MISSISSAUGA, ON – Yves Provencher, manager of PIT Group by FP Innovations, is a clear believer in testing new vehicle technologies.
“Testing technology on your truck is not an option,” he told delegates during the inaugural Canadian Fleet Maintenance Summit. “You need to invest with confidence … instead of trying it for months and months.”
PIT Group is dedicated to offering that confidence, completing neutral tests for manufacturers and fleet managers alike.
Governments are looking to ensure technologies are safe and environmentally friendly. Suppliers want to test prototypes for market. Fleets want to measure factors such as driver acceptance, operational efficiencies, and the return on any investments.
But as important as such details have become, every test model has strengths and weaknesses. To select the best options, people need to consider their ultimate goals.
An over-the-road test can be performed on a fleet’s trucks, with its drivers, and on familiar routes. And the results are certainly realistic, but challenging to repeat with any consistency.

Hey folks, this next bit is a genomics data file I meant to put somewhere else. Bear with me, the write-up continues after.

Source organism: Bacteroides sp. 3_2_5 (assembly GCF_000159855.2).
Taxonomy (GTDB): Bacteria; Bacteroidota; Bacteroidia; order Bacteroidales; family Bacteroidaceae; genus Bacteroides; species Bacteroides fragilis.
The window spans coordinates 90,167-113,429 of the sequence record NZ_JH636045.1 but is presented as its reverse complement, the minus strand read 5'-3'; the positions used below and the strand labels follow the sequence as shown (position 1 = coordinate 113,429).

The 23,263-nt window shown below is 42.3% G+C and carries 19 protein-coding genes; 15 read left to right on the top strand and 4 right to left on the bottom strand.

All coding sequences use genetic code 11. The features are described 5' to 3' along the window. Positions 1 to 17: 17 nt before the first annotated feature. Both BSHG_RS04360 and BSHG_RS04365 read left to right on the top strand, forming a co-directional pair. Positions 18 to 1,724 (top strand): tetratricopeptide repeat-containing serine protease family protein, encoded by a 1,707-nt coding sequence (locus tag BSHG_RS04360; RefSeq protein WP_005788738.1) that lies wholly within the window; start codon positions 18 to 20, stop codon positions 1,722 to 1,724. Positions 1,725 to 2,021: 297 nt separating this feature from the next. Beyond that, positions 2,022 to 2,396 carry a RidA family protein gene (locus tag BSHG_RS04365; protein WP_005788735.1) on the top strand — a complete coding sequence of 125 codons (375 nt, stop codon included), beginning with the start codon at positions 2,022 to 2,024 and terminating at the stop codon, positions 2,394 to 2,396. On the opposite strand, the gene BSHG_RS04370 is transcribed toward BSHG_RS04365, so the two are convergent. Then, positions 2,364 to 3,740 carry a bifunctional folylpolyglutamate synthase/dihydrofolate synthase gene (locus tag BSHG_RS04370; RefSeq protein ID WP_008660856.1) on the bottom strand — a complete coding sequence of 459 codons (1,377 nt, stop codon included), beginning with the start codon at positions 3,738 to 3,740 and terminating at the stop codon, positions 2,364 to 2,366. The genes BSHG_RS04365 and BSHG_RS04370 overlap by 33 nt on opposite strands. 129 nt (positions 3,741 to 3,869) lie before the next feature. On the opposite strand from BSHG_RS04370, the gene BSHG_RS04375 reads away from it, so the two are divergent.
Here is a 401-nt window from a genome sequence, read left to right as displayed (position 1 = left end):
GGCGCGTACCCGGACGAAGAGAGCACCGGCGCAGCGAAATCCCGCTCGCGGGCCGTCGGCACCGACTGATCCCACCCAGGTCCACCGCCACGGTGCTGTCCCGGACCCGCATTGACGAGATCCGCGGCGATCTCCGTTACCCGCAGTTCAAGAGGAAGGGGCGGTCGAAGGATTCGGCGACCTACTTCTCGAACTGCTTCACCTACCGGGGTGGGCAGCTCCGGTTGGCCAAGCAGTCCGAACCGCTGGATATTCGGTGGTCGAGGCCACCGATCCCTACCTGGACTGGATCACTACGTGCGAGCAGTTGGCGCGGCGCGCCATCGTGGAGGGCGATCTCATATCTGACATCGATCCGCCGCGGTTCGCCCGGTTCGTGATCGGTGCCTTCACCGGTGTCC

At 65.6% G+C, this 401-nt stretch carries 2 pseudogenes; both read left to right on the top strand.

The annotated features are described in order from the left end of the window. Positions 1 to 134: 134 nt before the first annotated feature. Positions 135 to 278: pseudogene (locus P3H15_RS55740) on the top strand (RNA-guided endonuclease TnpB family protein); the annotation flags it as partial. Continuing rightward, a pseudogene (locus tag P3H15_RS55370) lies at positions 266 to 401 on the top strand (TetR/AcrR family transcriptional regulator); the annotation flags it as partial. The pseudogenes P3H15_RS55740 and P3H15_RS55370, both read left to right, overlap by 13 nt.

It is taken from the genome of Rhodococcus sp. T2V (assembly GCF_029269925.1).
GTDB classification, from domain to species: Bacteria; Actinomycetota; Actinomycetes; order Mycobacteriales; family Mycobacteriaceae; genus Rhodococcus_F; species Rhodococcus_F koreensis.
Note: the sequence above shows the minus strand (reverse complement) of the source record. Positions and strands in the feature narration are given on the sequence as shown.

While a test track may not be a perfect match, it can still mimic the operations and offer tighter controls on the results. The related tests are also repeatable.
Wind tunnels and labs offer great environments for compliance tests, too, but Volkswagen recently showed that results can be questionable, he said, referring to the manufacturer which has admitted to manipulating emission tests.
“Wind tunnels tend to be more optimistic than real life,” he added. And computer labs often struggle to develop the digital models that reflect real world conditions.
“It’s not that cheap to use,” he said. Some tests have proven to be more costly than they would be on a test track.
But the right balance of tests can generate the results which guide powerful decisions.
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